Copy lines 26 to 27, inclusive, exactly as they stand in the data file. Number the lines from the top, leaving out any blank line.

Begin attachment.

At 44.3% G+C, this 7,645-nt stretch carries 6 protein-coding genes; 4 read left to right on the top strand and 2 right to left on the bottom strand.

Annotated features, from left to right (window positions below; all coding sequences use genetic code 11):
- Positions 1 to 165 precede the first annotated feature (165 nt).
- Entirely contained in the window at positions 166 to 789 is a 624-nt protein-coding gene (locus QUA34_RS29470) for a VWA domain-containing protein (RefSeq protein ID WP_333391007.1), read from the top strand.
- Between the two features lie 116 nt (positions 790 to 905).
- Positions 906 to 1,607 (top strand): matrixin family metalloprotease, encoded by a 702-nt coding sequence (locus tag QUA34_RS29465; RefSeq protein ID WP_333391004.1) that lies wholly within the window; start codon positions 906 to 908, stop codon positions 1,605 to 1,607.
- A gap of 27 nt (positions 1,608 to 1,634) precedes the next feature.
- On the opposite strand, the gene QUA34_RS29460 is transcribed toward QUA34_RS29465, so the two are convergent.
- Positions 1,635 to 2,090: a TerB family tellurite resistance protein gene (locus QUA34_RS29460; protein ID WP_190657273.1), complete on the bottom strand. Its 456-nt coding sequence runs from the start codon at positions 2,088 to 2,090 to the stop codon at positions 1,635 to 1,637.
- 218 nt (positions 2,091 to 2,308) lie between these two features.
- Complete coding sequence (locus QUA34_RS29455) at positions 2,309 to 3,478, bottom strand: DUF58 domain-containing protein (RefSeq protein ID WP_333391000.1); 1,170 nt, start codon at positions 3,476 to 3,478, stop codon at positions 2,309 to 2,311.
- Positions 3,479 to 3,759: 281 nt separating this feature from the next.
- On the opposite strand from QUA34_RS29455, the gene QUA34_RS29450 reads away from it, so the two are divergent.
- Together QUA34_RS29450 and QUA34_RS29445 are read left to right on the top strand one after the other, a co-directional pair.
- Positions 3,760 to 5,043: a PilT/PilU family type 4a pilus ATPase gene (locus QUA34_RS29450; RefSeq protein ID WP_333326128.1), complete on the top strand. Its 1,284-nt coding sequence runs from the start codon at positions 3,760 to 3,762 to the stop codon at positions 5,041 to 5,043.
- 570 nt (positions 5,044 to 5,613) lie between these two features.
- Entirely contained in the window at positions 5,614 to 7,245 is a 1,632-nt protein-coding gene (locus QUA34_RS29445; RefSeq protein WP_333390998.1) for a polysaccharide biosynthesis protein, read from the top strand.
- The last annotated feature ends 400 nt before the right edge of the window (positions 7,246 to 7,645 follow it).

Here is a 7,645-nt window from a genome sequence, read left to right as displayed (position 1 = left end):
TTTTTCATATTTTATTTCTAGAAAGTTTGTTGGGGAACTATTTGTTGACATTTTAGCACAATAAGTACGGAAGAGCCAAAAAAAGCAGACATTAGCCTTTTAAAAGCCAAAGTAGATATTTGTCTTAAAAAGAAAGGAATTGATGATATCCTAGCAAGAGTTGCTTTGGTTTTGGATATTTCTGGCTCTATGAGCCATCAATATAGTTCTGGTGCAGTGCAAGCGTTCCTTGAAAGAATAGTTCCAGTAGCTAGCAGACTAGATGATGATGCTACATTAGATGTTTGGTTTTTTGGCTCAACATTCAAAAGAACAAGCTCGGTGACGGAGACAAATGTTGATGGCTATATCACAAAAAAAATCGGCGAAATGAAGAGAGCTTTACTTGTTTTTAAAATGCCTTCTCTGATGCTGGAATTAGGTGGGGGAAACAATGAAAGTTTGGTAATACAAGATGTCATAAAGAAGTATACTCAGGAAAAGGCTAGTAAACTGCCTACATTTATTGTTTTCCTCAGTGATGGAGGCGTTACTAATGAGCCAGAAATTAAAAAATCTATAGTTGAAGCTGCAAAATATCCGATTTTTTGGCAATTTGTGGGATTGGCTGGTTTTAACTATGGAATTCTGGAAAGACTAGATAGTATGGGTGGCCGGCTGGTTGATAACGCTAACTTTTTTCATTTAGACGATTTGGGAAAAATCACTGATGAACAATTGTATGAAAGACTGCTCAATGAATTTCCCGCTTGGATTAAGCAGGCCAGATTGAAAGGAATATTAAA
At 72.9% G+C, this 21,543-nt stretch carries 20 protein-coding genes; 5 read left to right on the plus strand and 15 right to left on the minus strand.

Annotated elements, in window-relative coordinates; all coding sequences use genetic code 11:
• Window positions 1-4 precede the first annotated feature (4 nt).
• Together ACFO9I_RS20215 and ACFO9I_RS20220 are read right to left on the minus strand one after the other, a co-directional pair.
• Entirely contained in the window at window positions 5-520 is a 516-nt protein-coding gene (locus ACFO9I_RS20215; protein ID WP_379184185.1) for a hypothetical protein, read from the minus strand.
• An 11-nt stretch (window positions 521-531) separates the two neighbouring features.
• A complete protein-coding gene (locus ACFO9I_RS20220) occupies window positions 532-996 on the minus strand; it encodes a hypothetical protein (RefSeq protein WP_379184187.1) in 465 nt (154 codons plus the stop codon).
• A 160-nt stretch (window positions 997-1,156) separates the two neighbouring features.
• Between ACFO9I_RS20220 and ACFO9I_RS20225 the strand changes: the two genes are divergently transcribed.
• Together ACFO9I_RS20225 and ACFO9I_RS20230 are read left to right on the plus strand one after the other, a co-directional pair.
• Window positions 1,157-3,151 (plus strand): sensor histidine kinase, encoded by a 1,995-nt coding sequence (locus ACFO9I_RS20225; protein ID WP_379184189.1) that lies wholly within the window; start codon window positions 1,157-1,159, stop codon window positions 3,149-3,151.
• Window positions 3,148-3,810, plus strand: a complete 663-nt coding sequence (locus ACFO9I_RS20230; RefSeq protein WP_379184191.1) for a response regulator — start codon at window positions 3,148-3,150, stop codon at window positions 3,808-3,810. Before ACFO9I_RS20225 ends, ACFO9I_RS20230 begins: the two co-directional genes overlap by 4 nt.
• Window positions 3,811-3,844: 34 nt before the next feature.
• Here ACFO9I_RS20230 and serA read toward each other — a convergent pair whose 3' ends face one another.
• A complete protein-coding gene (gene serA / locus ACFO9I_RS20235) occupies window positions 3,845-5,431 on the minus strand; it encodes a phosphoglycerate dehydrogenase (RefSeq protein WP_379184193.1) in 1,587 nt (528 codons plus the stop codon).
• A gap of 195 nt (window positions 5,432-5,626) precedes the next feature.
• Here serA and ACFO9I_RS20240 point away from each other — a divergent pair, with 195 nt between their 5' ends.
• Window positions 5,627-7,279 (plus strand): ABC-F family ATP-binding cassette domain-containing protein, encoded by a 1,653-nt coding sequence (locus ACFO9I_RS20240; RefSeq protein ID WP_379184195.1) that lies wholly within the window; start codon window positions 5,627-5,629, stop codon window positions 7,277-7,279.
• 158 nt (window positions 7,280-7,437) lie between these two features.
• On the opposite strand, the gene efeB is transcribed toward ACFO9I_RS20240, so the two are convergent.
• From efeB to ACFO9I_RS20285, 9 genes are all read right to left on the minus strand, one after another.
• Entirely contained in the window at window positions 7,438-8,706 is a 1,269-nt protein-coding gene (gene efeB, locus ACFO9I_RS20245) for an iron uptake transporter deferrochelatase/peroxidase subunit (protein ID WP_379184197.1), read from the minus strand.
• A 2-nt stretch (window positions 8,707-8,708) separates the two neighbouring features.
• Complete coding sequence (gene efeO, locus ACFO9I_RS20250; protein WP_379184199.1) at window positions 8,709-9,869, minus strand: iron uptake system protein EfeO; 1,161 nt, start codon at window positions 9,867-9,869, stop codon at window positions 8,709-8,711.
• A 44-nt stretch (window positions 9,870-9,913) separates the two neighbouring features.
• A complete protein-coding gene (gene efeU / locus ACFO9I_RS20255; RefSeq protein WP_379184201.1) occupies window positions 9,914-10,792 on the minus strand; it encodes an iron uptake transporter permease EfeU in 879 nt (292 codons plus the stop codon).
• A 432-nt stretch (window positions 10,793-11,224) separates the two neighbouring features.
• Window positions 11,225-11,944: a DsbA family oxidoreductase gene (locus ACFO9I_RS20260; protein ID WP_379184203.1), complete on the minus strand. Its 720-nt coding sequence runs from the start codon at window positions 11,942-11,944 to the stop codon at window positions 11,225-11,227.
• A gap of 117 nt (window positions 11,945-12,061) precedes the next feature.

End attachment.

• An 11-nt stretch (window positions 521-531) separates the two neighbouring features.
• A complete protein-coding gene (locus ACFO9I_RS20220) occupies window positions 532-996 on the minus strand; it encodes a hypothetical protein (RefSeq protein WP_379184187.1) in 465 nt (154 codons plus the stop codon).